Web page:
Severe cross-reactivity symptoms between Asteraceae allergens and food allergens, e.g., celery-mugwort-spice syndromes, and mugwort-peach, mugwort-chamomile, mugwort-mustard, ragweed-melon-banana own been also reported (Popescu 2015). Pollen from other Asteraceae species recorded in the atmosphere (i.e., Iva, Xanthium) are also known to cause allergy (Sikoparija et al. 2017; Rysiak and Czarnecka 2018).
About This Item
We purpose to show you precise product information. Manufacturers, suppliers and others provide what you see here, and we own not verified it.
- Steam Distilled
- Rosmarinus Officinalis
- 100% Pure
- Caring For You. Caring For The Earth
History: Rosemary was a favorite of the ancient Greeks and Romans ceremonial and culinary uses. Distilled from its fragrant leaves, Rosemary Oil is highly valued in aromatherapy because of its unused, rejuvenating fragrance.
- Steam Distilled
- Rosmarinus Officinalis
- 100% Pure
- Caring For You.
Caring For The Earth
Ingredients: Rosmarinus officinalis (rosemary) oil.
Top 5 Essential Oils for Allergies
5. Tea Tree Oil
This powerful oil can destroy airborne pathogens that cause allergies. Diffusing tea tree oilin the home will kill mold, bacteria and fungi. It is an antiseptic agent and it has anti-inflammatory properties. Tea tree oil can be applied to the skin to kill bacteria and microorganisms; it can also be used as a household cleaner to disinfect the home and eliminate allergens.
A 2000 study conducted in Germany found that tea tree oil exhibits antimicrobial activity against a wide range of bacteria, yeasts and fungi. These microbes lead to inflammation and force our immune system to work on overdrive. (10)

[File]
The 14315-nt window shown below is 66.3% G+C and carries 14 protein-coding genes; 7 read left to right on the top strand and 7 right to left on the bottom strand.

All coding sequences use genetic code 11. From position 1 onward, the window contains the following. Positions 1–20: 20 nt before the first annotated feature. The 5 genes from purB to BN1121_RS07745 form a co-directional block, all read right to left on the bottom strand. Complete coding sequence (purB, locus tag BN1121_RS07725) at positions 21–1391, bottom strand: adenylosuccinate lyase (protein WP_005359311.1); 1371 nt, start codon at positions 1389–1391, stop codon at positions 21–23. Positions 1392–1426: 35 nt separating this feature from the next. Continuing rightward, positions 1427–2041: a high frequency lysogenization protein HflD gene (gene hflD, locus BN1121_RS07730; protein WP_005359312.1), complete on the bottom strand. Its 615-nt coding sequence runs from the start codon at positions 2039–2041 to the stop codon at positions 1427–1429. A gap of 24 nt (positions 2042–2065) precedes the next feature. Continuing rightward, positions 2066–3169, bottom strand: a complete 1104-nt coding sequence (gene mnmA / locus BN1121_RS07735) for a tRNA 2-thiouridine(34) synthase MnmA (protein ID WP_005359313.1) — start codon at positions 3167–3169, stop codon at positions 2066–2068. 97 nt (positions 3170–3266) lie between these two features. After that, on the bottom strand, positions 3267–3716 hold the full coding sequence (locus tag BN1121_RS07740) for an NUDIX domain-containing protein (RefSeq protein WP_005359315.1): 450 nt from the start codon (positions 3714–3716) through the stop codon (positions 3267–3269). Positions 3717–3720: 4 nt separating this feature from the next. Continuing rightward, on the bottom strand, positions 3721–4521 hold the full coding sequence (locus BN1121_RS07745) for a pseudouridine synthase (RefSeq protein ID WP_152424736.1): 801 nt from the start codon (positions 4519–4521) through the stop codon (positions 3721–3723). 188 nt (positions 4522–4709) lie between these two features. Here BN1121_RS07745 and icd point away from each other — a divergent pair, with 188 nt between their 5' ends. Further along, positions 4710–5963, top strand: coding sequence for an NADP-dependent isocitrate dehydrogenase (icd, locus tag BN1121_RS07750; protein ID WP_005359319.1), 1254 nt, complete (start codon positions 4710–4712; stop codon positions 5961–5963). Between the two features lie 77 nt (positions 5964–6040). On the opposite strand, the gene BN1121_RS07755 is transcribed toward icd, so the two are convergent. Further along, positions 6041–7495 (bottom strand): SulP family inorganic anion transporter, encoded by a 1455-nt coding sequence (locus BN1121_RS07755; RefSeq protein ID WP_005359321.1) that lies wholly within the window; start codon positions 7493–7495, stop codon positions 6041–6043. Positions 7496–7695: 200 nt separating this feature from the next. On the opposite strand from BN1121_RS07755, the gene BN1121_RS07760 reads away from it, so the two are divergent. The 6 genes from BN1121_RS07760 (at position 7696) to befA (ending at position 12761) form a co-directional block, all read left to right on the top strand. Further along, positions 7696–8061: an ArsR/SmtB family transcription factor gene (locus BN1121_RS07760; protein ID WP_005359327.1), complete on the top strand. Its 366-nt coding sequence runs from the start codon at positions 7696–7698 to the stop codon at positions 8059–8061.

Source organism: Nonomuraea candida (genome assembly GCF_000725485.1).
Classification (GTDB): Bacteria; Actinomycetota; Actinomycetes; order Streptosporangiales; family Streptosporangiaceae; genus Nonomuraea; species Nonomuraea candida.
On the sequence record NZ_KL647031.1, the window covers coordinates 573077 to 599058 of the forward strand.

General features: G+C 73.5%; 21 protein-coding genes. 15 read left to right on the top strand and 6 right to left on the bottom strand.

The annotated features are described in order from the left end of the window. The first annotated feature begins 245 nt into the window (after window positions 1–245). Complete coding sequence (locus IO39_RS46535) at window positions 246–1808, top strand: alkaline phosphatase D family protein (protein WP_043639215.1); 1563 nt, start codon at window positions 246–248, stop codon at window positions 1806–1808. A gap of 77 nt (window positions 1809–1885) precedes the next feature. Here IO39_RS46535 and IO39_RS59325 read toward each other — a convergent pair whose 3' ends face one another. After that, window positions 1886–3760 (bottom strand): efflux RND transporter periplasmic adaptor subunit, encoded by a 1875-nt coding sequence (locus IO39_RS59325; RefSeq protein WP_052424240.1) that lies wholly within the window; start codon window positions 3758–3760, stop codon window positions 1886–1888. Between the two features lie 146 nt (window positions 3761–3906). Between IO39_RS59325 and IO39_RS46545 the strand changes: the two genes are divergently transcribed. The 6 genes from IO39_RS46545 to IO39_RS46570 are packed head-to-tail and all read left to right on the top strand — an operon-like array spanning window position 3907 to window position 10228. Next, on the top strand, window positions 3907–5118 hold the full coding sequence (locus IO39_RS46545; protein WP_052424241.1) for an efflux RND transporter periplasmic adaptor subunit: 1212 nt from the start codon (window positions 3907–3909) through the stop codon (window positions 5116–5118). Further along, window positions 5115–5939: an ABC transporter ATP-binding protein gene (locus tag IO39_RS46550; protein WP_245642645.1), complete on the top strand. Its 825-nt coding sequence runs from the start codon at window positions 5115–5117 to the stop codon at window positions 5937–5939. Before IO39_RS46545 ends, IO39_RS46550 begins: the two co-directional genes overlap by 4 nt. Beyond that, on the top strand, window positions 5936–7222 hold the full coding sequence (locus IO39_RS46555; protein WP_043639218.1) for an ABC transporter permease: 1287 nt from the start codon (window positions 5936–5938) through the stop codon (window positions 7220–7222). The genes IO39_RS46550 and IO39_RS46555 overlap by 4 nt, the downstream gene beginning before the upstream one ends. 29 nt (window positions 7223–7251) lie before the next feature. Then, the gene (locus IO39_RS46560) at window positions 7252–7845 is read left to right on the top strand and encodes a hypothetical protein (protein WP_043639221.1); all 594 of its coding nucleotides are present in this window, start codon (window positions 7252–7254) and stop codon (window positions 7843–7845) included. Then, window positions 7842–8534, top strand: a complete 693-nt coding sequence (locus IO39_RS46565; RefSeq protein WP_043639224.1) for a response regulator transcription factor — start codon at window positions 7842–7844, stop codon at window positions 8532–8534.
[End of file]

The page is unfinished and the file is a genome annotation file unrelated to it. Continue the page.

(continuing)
Remedy: Use tea tree oil on skin rashes and hives or as a household cleaner. When using tea tree topically, add 2–3 drops to a clean cotton ball and gently apply to the area of concern. For people with sensitive skin, dilute tea tree with a carrier oil first, love coconut or jojoba oil.
Possible Side Effects
When using these special essential oil for allergies, I don’t recommend that you take tea tree oil internally; it’s best to use tea tree aromatically or topically.
When using any of these oils topically, dilute with a carrier oil, especially when using on sensitive skin or one sensitive areas, love under the eyes or on the neck.
When using essential oils internally, a little goes a endless way. Only consume 1–2 drops a day for one month. Then take a two-week break and start the treatment again.
Read Next:9 Natural Ways to Treat Seasonal Allergy Symptoms
Lavandula angustifolia is a plant of Lamiaceae family, with numerous therapeutic properties and biological activities, such as anticonvulsant, anxiolytic, antioxidant, anti-inflammatory, and antimicrobial activities.
The purpose of this study was to assess the effect of Lavandula angustifolia Mill. essential oil (LEO) on acute inflammatory response. LEO was analyzed using gas chromatography-mass spectrometry (GC-MS) and nuclear magnetic resonance spectroscopy (NMR) methods and showed predominance of 1,8-cineole (39.83%), borneol (22.63%), and camphor (22.12%). LEO at concentrations of 0.5, 1, 3, and 10 μg/ml did not present in vitro cytotoxicity.
Additionally, LEO did not stimulate the leukocyte chemotaxis in vitro. The LEO topical application at concentrations of 0.25, 0.5, and 1 mg/ear reduced edema formation, myeloperoxidase (MPO) activity, and nitric oxide (NO) production in croton oil-induced ear edema model. In carrageenan-induced paw edema model, LEO treatment at doses of 75, 100, and 250 mg/kg reduced edema formation, MPO activity, and NO production. In dextran-induced paw edema model, LEO at doses of 75 and 100 mg/kg reduced paw edema and MPO activity. In conclusion, LEO presented anti-inflammatory activity, and the mechanism proposed of LEO seems to be, at least in part, involving the participation of prostanoids, NO, proinflammatory cytokines, and histamine.